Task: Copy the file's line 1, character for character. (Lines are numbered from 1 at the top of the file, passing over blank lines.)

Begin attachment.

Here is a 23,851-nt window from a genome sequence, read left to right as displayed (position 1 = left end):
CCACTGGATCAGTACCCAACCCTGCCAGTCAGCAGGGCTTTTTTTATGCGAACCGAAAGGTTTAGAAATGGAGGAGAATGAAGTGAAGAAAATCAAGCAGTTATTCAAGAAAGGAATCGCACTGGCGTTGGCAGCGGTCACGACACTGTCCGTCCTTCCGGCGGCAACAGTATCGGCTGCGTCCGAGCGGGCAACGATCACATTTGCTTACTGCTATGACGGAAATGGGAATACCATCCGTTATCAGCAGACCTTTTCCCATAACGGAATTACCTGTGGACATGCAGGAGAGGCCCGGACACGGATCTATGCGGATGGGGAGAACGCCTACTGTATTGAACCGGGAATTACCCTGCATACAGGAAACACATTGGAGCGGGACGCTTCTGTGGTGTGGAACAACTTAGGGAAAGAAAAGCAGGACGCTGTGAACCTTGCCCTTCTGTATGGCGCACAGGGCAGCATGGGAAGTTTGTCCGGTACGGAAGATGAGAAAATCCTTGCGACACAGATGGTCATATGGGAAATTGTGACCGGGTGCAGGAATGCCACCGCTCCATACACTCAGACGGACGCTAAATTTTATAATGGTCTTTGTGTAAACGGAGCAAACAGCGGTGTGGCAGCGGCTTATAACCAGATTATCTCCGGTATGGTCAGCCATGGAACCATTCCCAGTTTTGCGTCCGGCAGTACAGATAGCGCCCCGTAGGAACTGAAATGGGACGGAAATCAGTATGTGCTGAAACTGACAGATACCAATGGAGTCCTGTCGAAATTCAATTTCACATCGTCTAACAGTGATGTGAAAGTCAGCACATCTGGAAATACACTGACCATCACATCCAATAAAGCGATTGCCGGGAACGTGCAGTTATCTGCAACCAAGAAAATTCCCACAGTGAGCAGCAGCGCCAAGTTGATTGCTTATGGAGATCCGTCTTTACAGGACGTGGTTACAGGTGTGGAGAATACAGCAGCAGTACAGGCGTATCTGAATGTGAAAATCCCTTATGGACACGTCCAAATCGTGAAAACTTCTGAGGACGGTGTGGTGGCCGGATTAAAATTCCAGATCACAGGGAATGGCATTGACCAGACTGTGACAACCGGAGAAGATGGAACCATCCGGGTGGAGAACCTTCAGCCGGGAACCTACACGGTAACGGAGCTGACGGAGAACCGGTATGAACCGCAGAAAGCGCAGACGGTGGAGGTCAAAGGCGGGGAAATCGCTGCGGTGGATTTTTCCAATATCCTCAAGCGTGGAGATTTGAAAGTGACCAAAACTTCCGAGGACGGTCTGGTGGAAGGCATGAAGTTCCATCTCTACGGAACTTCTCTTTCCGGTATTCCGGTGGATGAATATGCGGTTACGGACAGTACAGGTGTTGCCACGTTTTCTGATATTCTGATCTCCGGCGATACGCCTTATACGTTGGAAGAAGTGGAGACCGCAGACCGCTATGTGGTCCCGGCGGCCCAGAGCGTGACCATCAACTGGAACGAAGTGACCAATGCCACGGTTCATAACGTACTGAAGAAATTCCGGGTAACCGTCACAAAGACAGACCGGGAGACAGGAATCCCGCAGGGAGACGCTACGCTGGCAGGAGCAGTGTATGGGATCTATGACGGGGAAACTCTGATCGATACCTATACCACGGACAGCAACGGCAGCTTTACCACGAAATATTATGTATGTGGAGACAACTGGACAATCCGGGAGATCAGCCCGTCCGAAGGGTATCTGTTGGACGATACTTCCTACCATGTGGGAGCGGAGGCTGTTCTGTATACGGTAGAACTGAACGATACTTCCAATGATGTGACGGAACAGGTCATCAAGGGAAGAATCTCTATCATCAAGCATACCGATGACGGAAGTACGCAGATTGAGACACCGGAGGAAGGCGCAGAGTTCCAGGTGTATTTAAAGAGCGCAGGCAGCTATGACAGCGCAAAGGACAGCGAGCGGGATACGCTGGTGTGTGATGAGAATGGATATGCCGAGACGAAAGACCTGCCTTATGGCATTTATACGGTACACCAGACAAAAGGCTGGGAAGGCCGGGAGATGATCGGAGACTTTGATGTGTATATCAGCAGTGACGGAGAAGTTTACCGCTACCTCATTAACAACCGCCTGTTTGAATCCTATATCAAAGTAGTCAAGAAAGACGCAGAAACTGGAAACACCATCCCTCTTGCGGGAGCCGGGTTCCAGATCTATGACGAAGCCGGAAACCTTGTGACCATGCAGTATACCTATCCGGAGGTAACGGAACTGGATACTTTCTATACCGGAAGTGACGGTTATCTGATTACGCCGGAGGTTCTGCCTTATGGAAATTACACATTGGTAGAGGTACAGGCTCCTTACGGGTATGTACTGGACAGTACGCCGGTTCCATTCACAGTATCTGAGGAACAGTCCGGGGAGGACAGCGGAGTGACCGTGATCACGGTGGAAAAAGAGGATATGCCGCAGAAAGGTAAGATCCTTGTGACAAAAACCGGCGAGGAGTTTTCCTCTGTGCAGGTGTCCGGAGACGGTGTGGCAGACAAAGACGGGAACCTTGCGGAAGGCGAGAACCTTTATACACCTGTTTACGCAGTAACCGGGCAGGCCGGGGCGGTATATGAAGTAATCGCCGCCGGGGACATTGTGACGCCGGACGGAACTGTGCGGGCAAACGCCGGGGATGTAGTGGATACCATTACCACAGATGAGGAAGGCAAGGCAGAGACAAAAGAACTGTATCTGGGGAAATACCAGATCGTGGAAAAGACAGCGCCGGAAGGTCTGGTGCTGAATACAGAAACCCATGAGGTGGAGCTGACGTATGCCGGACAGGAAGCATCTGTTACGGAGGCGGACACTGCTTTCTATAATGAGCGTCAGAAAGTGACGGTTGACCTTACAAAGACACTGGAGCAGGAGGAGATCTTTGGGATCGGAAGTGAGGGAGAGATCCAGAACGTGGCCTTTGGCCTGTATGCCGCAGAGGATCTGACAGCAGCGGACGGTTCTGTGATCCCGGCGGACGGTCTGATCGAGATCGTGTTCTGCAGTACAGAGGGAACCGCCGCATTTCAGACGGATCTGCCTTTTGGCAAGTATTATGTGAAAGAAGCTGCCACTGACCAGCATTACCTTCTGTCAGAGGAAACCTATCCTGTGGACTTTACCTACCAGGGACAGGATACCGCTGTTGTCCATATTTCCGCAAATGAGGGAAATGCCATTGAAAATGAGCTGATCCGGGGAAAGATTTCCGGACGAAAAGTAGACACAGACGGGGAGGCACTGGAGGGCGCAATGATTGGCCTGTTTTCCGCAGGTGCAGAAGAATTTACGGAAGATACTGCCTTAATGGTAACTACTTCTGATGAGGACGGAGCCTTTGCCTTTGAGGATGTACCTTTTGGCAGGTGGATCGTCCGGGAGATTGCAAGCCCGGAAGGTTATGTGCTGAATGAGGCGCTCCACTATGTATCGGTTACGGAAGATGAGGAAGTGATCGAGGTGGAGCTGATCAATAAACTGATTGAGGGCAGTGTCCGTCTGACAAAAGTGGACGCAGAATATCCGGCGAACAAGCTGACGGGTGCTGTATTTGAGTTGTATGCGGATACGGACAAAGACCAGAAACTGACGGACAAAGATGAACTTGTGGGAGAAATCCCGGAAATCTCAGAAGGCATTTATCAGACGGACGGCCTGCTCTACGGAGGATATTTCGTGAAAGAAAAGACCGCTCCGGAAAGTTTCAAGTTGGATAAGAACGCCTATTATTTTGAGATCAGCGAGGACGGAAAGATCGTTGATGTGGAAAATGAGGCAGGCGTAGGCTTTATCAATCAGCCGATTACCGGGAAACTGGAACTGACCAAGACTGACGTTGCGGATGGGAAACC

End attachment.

Here is a 23,851-nt window from a genome sequence, read left to right as displayed (position 1 = left end):